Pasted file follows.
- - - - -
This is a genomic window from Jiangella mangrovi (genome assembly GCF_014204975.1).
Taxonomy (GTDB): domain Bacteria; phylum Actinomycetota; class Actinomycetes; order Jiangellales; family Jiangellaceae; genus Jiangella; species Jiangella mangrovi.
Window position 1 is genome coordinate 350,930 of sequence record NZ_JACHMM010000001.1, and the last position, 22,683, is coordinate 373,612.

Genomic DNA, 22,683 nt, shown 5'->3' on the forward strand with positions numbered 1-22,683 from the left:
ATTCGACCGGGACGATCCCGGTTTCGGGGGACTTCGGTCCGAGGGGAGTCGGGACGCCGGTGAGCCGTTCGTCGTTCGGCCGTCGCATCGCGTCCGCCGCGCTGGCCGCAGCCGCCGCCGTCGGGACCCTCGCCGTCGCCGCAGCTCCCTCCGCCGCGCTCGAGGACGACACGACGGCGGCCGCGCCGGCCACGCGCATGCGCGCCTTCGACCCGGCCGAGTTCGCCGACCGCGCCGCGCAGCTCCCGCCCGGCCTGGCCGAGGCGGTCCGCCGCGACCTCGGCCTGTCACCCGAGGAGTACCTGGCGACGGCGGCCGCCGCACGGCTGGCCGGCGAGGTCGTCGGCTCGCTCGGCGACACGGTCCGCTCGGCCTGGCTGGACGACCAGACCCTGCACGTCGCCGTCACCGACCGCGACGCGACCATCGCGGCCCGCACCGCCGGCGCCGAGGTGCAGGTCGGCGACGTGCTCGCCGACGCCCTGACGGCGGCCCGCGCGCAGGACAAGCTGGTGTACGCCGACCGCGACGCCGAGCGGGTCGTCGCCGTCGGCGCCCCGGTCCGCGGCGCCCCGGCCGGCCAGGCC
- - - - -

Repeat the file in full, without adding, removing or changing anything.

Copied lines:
This is a genomic window from Jiangella mangrovi (genome assembly GCF_014204975.1).
Taxonomy (GTDB): domain Bacteria; phylum Actinomycetota; class Actinomycetes; order Jiangellales; family Jiangellaceae; genus Jiangella; species Jiangella mangrovi.
Window position 1 is genome coordinate 350,930 of sequence record NZ_JACHMM010000001.1, and the last position, 22,683, is coordinate 373,612.

Genomic DNA, 22,683 nt, shown 5'->3' on the forward strand with positions numbered 1-22,683 from the left:
ATTCGACCGGGACGATCCCGGTTTCGGGGGACTTCGGTCCGAGGGGAGTCGGGACGCCGGTGAGCCGTTCGTCGTTCGGCCGTCGCATCGCGTCCGCCGCGCTGGCCGCAGCCGCCGCCGTCGGGACCCTCGCCGTCGCCGCAGCTCCCTCCGCCGCGCTCGAGGACGACACGACGGCGGCCGCGCCGGCCACGCGCATGCGCGCCTTCGACCCGGCCGAGTTCGCCGACCGCGCCGCGCAGCTCCCGCCCGGCCTGGCCGAGGCGGTCCGCCGCGACCTCGGCCTGTCACCCGAGGAGTACCTGGCGACGGCGGCCGCCGCACGGCTGGCCGGCGAGGTCGTCGGCTCGCTCGGCGACACGGTCCGCTCGGCCTGGCTGGACGACCAGACCCTGCACGTCGCCGTCACCGACCGCGACGCGACCATCGCGGCCCGCACCGCCGGCGCCGAGGTGCAGGTCGGCGACGTGCTCGCCGACGCCCTGACGGCGGCCCGCGCGCAGGACAAGCTGGTGTACGCCGACCGCGACGCCGAGCGGGTCGTCGCCGTCGGCGCCCCGGTCCGCGGCGCCCCGGCCGGCCAGGCC